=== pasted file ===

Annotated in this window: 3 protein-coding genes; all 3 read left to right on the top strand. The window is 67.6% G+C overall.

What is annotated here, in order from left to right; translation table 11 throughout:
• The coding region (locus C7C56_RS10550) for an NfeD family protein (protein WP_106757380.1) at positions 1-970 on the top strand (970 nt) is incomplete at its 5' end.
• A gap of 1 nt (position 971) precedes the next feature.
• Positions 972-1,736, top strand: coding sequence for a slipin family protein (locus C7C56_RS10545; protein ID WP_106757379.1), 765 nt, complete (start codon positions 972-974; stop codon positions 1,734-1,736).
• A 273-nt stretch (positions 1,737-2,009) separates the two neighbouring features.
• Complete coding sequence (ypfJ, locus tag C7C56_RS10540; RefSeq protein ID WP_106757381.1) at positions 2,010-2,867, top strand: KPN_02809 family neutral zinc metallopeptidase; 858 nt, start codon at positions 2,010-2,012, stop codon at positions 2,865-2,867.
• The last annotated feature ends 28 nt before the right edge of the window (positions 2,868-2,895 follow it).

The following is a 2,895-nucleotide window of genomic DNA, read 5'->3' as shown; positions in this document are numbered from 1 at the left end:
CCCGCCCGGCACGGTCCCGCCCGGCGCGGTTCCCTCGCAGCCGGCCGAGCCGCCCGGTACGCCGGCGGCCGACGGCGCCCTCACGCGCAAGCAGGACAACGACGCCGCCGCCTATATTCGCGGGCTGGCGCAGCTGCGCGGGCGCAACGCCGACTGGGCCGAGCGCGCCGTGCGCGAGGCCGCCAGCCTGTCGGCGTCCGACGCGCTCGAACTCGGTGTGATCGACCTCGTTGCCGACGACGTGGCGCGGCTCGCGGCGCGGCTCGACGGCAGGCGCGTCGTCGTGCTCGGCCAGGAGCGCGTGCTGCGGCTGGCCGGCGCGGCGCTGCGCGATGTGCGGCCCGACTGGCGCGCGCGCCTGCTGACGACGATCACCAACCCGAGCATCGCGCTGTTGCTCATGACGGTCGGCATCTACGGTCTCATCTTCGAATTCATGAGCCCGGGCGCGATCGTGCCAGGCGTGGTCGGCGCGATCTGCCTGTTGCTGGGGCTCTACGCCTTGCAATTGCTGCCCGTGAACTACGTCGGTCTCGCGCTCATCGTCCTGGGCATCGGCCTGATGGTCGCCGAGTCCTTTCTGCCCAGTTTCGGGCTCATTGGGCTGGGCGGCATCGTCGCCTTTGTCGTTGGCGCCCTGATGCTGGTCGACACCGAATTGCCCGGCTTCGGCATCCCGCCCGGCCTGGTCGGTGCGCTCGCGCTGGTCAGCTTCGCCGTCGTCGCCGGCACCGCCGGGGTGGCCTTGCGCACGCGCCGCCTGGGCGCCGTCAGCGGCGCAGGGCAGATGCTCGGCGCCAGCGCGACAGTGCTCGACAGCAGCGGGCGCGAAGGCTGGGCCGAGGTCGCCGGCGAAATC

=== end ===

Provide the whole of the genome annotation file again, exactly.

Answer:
Annotated in this window: 3 protein-coding genes; all 3 read left to right on the top strand. The window is 67.6% G+C overall.

What is annotated here, in order from left to right; translation table 11 throughout:
• The coding region (locus C7C56_RS10550) for an NfeD family protein (protein WP_106757380.1) at positions 1-970 on the top strand (970 nt) is incomplete at its 5' end.
• A gap of 1 nt (position 971) precedes the next feature.
• Positions 972-1,736, top strand: coding sequence for a slipin family protein (locus C7C56_RS10545; protein ID WP_106757379.1), 765 nt, complete (start codon positions 972-974; stop codon positions 1,734-1,736).
• A 273-nt stretch (positions 1,737-2,009) separates the two neighbouring features.
• Complete coding sequence (ypfJ, locus tag C7C56_RS10540; RefSeq protein ID WP_106757381.1) at positions 2,010-2,867, top strand: KPN_02809 family neutral zinc metallopeptidase; 858 nt, start codon at positions 2,010-2,012, stop codon at positions 2,865-2,867.
• The last annotated feature ends 28 nt before the right edge of the window (positions 2,868-2,895 follow it).

The following is a 2,895-nucleotide window of genomic DNA, read 5'->3' as shown; positions in this document are numbered from 1 at the left end:
CCCGCCCGGCACGGTCCCGCCCGGCGCGGTTCCCTCGCAGCCGGCCGAGCCGCCCGGTACGCCGGCGGCCGACGGCGCCCTCACGCGCAAGCAGGACAACGACGCCGCCGCCTATATTCGCGGGCTGGCGCAGCTGCGCGGGCGCAACGCCGACTGGGCCGAGCGCGCCGTGCGCGAGGCCGCCAGCCTGTCGGCGTCCGACGCGCTCGAACTCGGTGTGATCGACCTCGTTGCCGACGACGTGGCGCGGCTCGCGGCGCGGCTCGACGGCAGGCGCGTCGTCGTGCTCGGCCAGGAGCGCGTGCTGCGGCTGGCCGGCGCGGCGCTGCGCGATGTGCGGCCCGACTGGCGCGCGCGCCTGCTGACGACGATCACCAACCCGAGCATCGCGCTGTTGCTCATGACGGTCGGCATCTACGGTCTCATCTTCGAATTCATGAGCCCGGGCGCGATCGTGCCAGGCGTGGTCGGCGCGATCTGCCTGTTGCTGGGGCTCTACGCCTTGCAATTGCTGCCCGTGAACTACGTCGGTCTCGCGCTCATCGTCCTGGGCATCGGCCTGATGGTCGCCGAGTCCTTTCTGCCCAGTTTCGGGCTCATTGGGCTGGGCGGCATCGTCGCCTTTGTCGTTGGCGCCCTGATGCTGGTCGACACCGAATTGCCCGGCTTCGGCATCCCGCCCGGCCTGGTCGGTGCGCTCGCGCTGGTCAGCTTCGCCGTCGTCGCCGGCACCGCCGGGGTGGCCTTGCGCACGCGCCGCCTGGGCGCCGTCAGCGGCGCAGGGCAGATGCTCGGCGCCAGCGCGACAGTGCTCGACAGCAGCGGGCGCGAAGGCTGGGCCGAGGTCGCCGGCGAAATC